This list isn’t exhaustive either, but touches on the most relevant factors. Remember that some buildings are unique as well, and deserve a custom evaluation—such as seasonal cottages deep into the Muskokas, for example.

How can I reduce my insurance premiums?

When it comes to high insurance premiums, people tend to think about their driving records as the biggest culprit. That’s accurate for auto insurance; license suspensions, parking tickets, and convictions are all on your record for up to six years and definitely taken into account.

Since you can’t go back in time and correct a less-than-stellar driving record, there are other things you can do to reduce your insurance premiums.

  1. Buy or lease a car with a low-cost insurance rating. Some vehicles cost less to insure than others—unsurprisingly. You can use a system known as CLEAR (Canadian Loss Experience Automobile Rating) to review insurance and safety ratings, among other things.
  2. Buy or lease a car that has a high safety rating. The higher the safety rating, the better the safety features are in your vehicle. Anything you can do to reduce your risk of an accident is going to help lower your premium.


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  1. Combine your home and auto policies for savings. We always encourage people to bundle their insurance because most providers will offer a discounted rate in exchange for the extra business. If you have home insurance with one company and auto with another, chances are high that you’re paying more than should be.
  2. Take advantage of group rates and alumni discounts. Universities, colleges, and professional associations sometimes offer special deals or discounted rates to their students and members. For example, members of Professional Engineers Ontario receive discounted insurance.
  3. Install security devices (even in your car). Adding a security system to your home or a driving assist camera to your vehicle, it reduces the chances you’ll need to make a claim for theft or robbery. If you’ve recently added a new security device, be sure to update your insurance provider.
  4. Reduce your annual commute. Working from home and carpooling can help to chip away at your auto rates. Take public transportation, bike, walk, or carpool when you can to reduce the number of kilometers that you drive each year—and make sure your insurer knows about it!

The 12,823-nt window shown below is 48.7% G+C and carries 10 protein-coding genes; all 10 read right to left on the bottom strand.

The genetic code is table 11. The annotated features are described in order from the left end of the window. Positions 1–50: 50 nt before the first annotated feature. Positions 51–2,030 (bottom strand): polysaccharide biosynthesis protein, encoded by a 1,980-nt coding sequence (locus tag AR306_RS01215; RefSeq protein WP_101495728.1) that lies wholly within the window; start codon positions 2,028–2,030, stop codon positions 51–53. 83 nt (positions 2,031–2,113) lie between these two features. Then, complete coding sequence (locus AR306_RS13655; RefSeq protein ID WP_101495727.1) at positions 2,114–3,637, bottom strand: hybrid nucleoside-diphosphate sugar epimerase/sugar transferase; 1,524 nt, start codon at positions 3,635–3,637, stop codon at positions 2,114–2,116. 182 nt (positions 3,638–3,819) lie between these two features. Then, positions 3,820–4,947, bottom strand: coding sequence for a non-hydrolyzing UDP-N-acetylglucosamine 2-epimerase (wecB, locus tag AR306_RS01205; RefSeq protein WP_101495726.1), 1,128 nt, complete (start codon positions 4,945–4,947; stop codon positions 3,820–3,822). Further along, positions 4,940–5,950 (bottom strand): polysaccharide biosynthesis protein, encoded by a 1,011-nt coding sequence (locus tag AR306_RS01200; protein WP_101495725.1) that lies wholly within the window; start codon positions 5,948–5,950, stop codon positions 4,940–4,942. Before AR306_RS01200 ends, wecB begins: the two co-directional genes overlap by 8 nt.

5. Exclude high-risk drivers from your policy. A new driver or someone with a history of driving convictions (or even speeding tickets) is going to increase your premiums if they’re listed on your policy. It may be better for your wallet if they secure insurance independently with a policy specifically for high-risk drivers.
  6. Increase your deductible. This is an obvious one. The more you have to pay when you make a claim, the lower your premiums become. How low is too low, though? The Canadian Loss Experience Automobile Rating system we mentioned earlier can also be used to estimate the likelihood of a claim and its cost, so you can adjust your deductible accordingly.
  7. Drop optional coverage on an older vehicle. Is there an old clunker you barely use in the winter that would head to the scrap yard if it got in a fender-bender? Consider removing collision coverage and other optional coverage you may have on older vehicles.
  8. Look into telematics devices for your car. Certain devices (or even phone apps) can use gyroscopic hardware to measure your speed, how hard you brake, and the stability of your vehicle’s turns. Driving safely can net discounts from certain insurance carriers as you build up an empirical, measurable track record for safety.
  9. Keep up with proper maintenance. Are your brakes on the rusty side? Do you have winter tires (and do you use them)? Do you keep up with regular oil changes? Even modest maintenance helps your vehicle stay in good shape if it’s consistent.


Location counts, as we’ve seen. According to the Insurance Bureau of Canada, cities or neighbourhoods with higher population densities or crime rates can experience higher insurance rates—even as much as a 25% difference, in some areas. Unfortunately, relocating to save on insurance isn’t really a practical option for most people, but it’s worth considering if you’re thinking about moving in the near future.

Want more answers about how insurance works? We have a team of certified brokers ready to chat!